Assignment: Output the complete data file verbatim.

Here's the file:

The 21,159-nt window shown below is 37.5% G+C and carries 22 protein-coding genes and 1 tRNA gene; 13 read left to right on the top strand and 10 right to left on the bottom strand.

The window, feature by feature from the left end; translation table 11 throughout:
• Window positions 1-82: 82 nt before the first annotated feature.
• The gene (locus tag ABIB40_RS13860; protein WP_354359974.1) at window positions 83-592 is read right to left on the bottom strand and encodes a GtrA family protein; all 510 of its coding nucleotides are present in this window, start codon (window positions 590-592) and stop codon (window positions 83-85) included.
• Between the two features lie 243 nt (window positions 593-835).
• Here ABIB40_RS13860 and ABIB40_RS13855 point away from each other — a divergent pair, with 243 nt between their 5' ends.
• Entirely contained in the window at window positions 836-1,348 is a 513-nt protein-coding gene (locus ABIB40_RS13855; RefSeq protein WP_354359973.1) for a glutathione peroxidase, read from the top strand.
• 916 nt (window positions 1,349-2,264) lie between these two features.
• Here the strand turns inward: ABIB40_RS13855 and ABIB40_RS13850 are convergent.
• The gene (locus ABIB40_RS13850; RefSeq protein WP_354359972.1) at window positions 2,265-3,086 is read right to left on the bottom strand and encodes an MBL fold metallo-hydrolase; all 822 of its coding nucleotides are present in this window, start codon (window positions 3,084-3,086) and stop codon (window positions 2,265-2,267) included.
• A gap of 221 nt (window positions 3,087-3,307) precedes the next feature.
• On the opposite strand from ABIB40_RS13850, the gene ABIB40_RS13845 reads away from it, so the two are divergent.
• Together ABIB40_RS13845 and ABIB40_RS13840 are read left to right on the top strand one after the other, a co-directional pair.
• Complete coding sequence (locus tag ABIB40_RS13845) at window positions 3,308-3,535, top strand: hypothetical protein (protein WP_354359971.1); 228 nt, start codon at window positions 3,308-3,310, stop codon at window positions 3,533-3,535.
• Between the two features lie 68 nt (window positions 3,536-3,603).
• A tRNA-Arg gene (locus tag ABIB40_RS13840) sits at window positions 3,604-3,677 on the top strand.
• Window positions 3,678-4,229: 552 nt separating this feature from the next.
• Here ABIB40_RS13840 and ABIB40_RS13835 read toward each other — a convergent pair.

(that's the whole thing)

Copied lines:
The 21,159-nt window shown below is 37.5% G+C and carries 22 protein-coding genes and 1 tRNA gene; 13 read left to right on the top strand and 10 right to left on the bottom strand.

The window, feature by feature from the left end; translation table 11 throughout:
• Window positions 1-82: 82 nt before the first annotated feature.
• The gene (locus tag ABIB40_RS13860; protein WP_354359974.1) at window positions 83-592 is read right to left on the bottom strand and encodes a GtrA family protein; all 510 of its coding nucleotides are present in this window, start codon (window positions 590-592) and stop codon (window positions 83-85) included.
• Between the two features lie 243 nt (window positions 593-835).
• Here ABIB40_RS13860 and ABIB40_RS13855 point away from each other — a divergent pair, with 243 nt between their 5' ends.
• Entirely contained in the window at window positions 836-1,348 is a 513-nt protein-coding gene (locus ABIB40_RS13855; RefSeq protein WP_354359973.1) for a glutathione peroxidase, read from the top strand.
• 916 nt (window positions 1,349-2,264) lie between these two features.
• Here the strand turns inward: ABIB40_RS13855 and ABIB40_RS13850 are convergent.
• The gene (locus ABIB40_RS13850; RefSeq protein WP_354359972.1) at window positions 2,265-3,086 is read right to left on the bottom strand and encodes an MBL fold metallo-hydrolase; all 822 of its coding nucleotides are present in this window, start codon (window positions 3,084-3,086) and stop codon (window positions 2,265-2,267) included.
• A gap of 221 nt (window positions 3,087-3,307) precedes the next feature.
• On the opposite strand from ABIB40_RS13850, the gene ABIB40_RS13845 reads away from it, so the two are divergent.
• Together ABIB40_RS13845 and ABIB40_RS13840 are read left to right on the top strand one after the other, a co-directional pair.
• Complete coding sequence (locus tag ABIB40_RS13845) at window positions 3,308-3,535, top strand: hypothetical protein (protein WP_354359971.1); 228 nt, start codon at window positions 3,308-3,310, stop codon at window positions 3,533-3,535.
• Between the two features lie 68 nt (window positions 3,536-3,603).
• A tRNA-Arg gene (locus tag ABIB40_RS13840) sits at window positions 3,604-3,677 on the top strand.
• Window positions 3,678-4,229: 552 nt separating this feature from the next.
• Here ABIB40_RS13840 and ABIB40_RS13835 read toward each other — a convergent pair.